Homers get Sox back in it
Not much had gone right for the Red Sox in the first two games until Moreland’s connection. was shelled for three homers and seven runs on Opening Day. was belted around for three more homers and six runs in four innings on Friday.

But as they make a habit of doing, the Red Sox didn’t stop playing. and smashed solo homers to slice the deficit to 6-4.

“Down early, we kept fighting, and I think that’s a huge component of what this team does,” said reliever . “We saw it a ton last year. We’re never out of a game. Guys kept grinding, putting up zeros, the offense kept scoring and Mitch came up with a huge three-run homer.”

And the save goes to …
Cora had been making it a big mystery how he would deploy his bullpen in the late innings with a lead. After Moreland put the Sox in front on Friday, it was Barnes who was entrusted with the first save opportunity of the season.

The righty dazzled, earning his third career save by striking out two of the three batters he faced and throwing just 12 pitches in a perfect inning.

This doesn’t necessarily mean Barnes will close in the next save opportunity.

It was notable that Barnes was used with Seattle’s 2-3-4 hitters looming in the ninth. Conceivably, he could come on in the eighth when the meat of the other team’s order is due up.

“We’re sticking with the plan,” said a coy Cora after the game.

Nunez caught in between
The Red Sox might well have completed their comeback in the eighth inning if not for some bizarre baserunning by . With the bases loaded and one out, Nunez hit a slow roller down the first-base line against Cory Gearrin. Gearrin pounced on it and alertly fired home for the first out. Nunez ducked down as he got to Gearrin to avoid the throw, and never advanced much further, as he looked back to see the play at the plate then ducked again when catcher Omar Narvaez fired to first to complete a 1-2-3 double play.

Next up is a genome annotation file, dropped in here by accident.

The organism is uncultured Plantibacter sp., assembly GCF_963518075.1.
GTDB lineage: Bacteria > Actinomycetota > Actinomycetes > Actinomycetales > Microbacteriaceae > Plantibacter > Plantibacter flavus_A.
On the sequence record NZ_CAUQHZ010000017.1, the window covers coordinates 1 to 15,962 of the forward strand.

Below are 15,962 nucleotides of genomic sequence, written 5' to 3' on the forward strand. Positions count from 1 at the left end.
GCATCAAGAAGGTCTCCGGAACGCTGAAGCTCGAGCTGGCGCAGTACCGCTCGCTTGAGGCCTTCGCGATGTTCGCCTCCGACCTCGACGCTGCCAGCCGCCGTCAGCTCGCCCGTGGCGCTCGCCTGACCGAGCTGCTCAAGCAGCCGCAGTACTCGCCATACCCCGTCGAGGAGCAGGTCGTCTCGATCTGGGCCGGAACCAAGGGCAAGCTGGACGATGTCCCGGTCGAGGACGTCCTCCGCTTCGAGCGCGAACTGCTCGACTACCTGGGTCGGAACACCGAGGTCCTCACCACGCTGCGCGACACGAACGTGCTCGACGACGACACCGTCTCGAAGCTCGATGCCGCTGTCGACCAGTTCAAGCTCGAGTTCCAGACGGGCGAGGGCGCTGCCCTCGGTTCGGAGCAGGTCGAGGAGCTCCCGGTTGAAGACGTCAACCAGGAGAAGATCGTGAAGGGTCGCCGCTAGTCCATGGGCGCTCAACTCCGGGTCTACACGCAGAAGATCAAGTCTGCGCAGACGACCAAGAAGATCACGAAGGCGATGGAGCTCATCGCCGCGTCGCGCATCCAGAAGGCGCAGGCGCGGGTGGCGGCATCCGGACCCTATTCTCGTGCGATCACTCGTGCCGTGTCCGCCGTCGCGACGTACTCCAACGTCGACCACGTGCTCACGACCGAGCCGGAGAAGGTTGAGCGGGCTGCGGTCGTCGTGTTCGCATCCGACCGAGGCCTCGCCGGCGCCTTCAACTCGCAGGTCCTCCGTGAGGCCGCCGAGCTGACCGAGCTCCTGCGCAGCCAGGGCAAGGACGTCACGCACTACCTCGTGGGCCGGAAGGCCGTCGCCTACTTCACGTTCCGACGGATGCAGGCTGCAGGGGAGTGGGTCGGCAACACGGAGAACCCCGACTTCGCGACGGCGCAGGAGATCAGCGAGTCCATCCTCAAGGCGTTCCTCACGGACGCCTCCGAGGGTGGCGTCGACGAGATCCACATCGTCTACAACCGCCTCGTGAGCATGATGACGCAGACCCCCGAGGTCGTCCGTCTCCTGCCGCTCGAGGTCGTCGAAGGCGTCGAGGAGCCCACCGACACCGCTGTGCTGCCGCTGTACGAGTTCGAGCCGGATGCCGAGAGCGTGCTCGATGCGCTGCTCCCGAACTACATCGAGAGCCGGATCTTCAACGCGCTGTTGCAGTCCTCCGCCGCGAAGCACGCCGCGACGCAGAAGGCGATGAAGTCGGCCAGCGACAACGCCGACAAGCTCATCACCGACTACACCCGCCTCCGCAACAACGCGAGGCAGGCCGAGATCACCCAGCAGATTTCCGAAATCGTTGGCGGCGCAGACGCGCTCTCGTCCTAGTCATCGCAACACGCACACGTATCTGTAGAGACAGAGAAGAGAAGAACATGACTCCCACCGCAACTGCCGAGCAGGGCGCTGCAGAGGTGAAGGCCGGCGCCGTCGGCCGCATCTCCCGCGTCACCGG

“There’s nothing you can do there,” said Cora. “You can run into it, it’s such a weird play. I think everybody in this room would have stopped, too, because you see the pitcher going into the lane and he’s going to throw. The rule says he can actually run over the pitcher. He can keep going because the lane and all that is to defend the fielder. When the throw goes from the plate to first, that’s when you have the three-foot line, but on the way to first, you can run into him and nothing happens.

“It’s such a freak play. I’ve never seen it in my life. It just happened to look that way. It looked bad and probably people are talking about it, tweeting about it, but I bet anybody who’s here would have done the same thing.”

Up next
gets the start as the Red Sox take on the Mariners at 9:10 p.m. ET on Saturday in Seattle. Rodriguez comes into a season healthy for the first time as a Major Leaguer, and looks to have a breakout year. The lefty was solid when healthy last year, winning 13 games. He is 1-1 with a 3.57 ERA in three career starts in Seattle.